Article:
Post by londondreamer on Aug 23, 2020 10:51:05 GMT -8
Wow. Just downloaded the LAA Basic text - and read it in one sitting. I got identification in many aspects of the stories (though not every) - which is fine for take what you like and leave the rest, as well as identify don't compare!
In the last story someone shared their therapist told them they wanted nothing more to do with them after six sessions. That actually happened to me (and it was three sessions). He seemed bored with my sharing and was dismissive of "the great obsession" (his disparaging phrase).
I haven't seen a therapist since and I guess it still rankles with me as I'd had bad experiences with the previous two as well (one overcharged me and shouted at me when I pointed out the bill was twice what we'd agreed).
Anyway, I guess it's something that has affected my confidence in the "professionals" who I've found to be unprofessional (and charging plenty for it).
I haven't had a sponsor for over 20 years and feel it's time I had one for the deeper sharing you can't really do at meetings. I liked the part in the LAA text that referred to sharing my feelings with trustworthy people in recovery. Not everyone at a meeting is in recovery so I can only share in a general way there.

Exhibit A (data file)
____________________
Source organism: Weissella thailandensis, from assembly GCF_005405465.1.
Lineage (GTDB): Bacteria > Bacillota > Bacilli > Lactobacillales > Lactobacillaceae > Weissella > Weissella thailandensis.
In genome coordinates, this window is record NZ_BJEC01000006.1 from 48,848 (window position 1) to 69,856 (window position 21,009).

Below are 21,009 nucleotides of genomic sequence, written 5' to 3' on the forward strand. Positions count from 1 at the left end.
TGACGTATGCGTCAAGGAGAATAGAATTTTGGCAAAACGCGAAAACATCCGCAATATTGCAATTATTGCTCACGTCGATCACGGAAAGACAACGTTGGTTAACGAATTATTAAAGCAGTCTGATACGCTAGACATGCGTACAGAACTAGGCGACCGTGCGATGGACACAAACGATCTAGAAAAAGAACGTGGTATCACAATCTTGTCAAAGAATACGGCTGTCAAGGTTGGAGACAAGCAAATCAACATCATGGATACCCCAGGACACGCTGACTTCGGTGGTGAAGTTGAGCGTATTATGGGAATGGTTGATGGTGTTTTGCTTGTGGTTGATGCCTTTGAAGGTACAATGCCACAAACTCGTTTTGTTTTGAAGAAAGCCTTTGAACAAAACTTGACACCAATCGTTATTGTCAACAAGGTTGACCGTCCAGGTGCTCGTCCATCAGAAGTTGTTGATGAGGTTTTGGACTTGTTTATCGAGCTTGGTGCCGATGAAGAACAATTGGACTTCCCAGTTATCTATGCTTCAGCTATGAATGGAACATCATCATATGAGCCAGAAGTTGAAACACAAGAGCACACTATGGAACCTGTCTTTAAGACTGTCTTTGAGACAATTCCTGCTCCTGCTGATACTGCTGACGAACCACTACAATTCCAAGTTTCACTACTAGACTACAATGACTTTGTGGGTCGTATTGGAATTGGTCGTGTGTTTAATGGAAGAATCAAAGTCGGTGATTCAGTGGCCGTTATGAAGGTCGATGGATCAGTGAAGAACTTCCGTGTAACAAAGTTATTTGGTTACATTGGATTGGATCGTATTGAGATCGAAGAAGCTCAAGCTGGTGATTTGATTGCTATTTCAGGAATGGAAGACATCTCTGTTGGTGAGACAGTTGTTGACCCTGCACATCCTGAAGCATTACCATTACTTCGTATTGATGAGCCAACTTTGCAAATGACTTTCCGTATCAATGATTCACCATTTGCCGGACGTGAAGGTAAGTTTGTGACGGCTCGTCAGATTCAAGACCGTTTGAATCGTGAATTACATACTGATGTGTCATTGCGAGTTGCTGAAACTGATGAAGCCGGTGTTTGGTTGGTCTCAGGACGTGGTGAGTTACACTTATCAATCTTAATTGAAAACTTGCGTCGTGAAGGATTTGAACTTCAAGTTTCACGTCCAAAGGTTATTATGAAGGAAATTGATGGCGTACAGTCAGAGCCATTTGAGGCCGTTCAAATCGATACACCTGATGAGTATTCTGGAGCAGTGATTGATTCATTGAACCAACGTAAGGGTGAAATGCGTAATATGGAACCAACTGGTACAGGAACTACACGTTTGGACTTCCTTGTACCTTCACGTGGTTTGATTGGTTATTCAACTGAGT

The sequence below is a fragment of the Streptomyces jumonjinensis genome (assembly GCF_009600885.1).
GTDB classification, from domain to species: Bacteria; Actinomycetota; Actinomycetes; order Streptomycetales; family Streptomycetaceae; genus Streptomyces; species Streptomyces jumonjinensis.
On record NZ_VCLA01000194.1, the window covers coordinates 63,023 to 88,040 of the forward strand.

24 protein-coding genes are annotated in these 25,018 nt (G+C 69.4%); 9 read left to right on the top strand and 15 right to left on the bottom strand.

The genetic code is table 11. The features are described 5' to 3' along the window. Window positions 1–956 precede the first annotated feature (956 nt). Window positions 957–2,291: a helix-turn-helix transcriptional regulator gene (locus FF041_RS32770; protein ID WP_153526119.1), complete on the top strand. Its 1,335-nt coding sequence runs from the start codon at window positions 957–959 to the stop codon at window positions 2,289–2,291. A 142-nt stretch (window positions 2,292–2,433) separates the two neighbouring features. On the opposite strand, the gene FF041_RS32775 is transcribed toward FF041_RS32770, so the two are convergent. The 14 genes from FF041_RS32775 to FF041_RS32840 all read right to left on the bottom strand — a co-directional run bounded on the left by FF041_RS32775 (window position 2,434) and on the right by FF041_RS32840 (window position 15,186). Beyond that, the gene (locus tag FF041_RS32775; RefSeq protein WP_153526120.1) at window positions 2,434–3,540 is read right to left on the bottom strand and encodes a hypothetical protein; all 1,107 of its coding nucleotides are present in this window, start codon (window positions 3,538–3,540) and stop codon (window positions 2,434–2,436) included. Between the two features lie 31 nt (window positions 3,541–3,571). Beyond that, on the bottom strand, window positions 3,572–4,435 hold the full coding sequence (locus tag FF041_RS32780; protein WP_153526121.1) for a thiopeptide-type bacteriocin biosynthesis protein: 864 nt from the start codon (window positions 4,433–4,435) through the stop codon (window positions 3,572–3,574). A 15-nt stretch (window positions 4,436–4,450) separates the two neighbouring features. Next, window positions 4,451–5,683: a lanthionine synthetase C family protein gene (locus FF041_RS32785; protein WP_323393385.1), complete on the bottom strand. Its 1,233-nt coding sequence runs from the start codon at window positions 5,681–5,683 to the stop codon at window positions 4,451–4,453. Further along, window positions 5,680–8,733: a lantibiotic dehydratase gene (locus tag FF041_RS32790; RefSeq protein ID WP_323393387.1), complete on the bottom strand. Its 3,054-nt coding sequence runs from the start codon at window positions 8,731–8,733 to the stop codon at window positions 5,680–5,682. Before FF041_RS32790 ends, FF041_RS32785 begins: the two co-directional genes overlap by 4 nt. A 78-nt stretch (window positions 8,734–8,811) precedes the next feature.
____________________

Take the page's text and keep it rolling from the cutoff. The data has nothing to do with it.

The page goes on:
When I was 19 the court sent me to a therapist and he seduced me and then dumped me. My second therapist helped me get back into school and did a lot to build up my self-esteem. My third therapist was too passive and gave me no feedback. She kept hinting that something has gone wrong in my childhood.
I finally hit the jackpot with my last therapist. We analyzed my dreams and my Freudian slips and really got to the bottom of what went wrong when I was a child. Then we processed what happened to me. So I'm glad I didn't give up on therapy. But you do have to be with the right one. It has to be a good match. The best book about therapy is called In Session by Deborah Lot. I would recommend it for you try therapy again.